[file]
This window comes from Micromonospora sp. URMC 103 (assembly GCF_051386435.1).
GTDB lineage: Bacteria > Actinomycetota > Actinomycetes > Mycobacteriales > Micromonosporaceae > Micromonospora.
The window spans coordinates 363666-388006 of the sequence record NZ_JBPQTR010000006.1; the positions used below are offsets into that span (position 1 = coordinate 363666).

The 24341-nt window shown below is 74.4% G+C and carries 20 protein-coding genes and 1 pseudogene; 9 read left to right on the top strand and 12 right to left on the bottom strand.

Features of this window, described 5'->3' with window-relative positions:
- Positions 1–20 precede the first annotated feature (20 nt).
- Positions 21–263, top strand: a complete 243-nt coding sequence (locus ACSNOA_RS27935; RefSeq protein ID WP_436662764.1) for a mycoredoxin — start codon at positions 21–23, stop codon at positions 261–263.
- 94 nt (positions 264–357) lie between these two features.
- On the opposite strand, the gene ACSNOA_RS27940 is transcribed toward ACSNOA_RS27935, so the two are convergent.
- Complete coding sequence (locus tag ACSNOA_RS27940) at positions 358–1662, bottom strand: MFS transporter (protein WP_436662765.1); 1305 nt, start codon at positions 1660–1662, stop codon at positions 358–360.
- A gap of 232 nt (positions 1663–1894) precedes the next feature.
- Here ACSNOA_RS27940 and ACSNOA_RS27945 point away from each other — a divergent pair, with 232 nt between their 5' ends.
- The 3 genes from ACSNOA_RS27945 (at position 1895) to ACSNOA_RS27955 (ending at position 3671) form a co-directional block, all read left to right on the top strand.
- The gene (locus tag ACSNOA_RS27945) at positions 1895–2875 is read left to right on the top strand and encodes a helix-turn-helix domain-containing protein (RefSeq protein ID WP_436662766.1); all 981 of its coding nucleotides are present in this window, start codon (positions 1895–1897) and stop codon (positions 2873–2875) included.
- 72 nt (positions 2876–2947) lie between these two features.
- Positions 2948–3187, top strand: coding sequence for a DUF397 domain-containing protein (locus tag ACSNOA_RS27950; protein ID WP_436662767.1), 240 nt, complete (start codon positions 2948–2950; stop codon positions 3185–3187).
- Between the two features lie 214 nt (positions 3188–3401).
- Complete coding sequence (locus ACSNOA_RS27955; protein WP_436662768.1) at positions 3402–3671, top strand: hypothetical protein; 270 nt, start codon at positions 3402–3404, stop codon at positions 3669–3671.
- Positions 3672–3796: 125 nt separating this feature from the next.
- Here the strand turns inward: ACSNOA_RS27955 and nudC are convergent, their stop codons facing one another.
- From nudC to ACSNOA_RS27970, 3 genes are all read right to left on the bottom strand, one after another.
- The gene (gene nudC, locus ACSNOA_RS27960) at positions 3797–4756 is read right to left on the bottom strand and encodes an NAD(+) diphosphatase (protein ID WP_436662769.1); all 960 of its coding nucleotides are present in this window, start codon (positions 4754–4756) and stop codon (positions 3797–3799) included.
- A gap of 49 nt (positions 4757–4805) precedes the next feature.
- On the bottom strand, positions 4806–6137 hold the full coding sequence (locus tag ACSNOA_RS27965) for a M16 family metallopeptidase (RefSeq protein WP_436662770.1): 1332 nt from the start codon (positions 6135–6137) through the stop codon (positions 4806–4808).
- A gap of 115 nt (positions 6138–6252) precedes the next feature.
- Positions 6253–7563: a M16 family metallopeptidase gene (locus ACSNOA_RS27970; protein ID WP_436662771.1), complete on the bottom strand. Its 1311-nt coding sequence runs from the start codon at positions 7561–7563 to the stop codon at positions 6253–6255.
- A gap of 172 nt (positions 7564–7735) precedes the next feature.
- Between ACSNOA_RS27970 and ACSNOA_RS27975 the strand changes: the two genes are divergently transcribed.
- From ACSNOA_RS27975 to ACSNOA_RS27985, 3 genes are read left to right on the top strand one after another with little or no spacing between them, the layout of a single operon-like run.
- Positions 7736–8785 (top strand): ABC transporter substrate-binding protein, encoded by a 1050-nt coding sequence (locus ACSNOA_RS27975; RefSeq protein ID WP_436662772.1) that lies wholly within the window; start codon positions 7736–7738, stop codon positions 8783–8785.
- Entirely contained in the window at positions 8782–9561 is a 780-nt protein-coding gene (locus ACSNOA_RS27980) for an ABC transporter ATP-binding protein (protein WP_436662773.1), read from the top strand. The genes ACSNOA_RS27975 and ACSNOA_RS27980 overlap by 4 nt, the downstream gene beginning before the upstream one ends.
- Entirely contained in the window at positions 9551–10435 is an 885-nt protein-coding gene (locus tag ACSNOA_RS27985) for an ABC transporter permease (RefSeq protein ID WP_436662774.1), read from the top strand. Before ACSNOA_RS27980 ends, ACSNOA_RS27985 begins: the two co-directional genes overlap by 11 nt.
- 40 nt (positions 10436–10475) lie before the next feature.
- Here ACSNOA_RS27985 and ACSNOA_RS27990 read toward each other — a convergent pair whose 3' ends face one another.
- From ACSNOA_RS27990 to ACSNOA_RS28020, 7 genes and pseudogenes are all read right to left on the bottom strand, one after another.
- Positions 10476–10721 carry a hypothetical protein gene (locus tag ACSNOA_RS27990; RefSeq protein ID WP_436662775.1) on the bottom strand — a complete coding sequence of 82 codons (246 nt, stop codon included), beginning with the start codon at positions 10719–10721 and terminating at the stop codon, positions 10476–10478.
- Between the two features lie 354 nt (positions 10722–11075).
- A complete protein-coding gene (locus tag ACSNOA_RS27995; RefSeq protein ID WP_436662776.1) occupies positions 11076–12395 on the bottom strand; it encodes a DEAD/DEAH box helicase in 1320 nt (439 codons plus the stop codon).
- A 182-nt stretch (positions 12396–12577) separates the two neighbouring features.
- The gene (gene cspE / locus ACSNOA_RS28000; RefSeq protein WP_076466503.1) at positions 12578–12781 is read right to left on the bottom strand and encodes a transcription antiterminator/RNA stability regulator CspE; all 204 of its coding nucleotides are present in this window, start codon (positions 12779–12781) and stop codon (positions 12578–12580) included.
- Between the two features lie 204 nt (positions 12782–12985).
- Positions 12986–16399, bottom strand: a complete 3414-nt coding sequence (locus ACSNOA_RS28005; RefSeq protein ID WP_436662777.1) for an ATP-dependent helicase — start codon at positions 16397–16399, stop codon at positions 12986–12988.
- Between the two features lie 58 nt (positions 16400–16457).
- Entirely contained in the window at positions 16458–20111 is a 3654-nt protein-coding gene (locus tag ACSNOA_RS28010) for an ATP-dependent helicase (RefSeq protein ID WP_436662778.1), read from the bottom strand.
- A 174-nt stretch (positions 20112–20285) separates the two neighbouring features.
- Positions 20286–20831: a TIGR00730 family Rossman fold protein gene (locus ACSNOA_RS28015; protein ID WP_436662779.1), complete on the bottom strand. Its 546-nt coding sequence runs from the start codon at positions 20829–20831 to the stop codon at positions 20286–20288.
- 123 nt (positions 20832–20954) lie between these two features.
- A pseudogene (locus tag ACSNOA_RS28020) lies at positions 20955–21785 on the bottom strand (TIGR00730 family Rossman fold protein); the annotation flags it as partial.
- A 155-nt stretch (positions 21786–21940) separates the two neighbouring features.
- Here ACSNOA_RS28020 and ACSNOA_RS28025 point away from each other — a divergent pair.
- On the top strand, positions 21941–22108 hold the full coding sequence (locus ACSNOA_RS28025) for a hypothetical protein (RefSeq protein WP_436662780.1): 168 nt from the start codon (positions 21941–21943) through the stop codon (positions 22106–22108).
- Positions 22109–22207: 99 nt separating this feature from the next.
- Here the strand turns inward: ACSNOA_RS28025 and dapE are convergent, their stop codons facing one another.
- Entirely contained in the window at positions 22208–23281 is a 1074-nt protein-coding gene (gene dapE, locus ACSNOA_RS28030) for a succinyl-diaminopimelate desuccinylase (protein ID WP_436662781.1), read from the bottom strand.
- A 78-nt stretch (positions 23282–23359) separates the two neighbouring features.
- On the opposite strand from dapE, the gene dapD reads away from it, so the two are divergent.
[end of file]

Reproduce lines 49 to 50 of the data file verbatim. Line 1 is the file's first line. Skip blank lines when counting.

- A 155-nt stretch (positions 21786–21940) separates the two neighbouring features.
- Here ACSNOA_RS28020 and ACSNOA_RS28025 point away from each other — a divergent pair.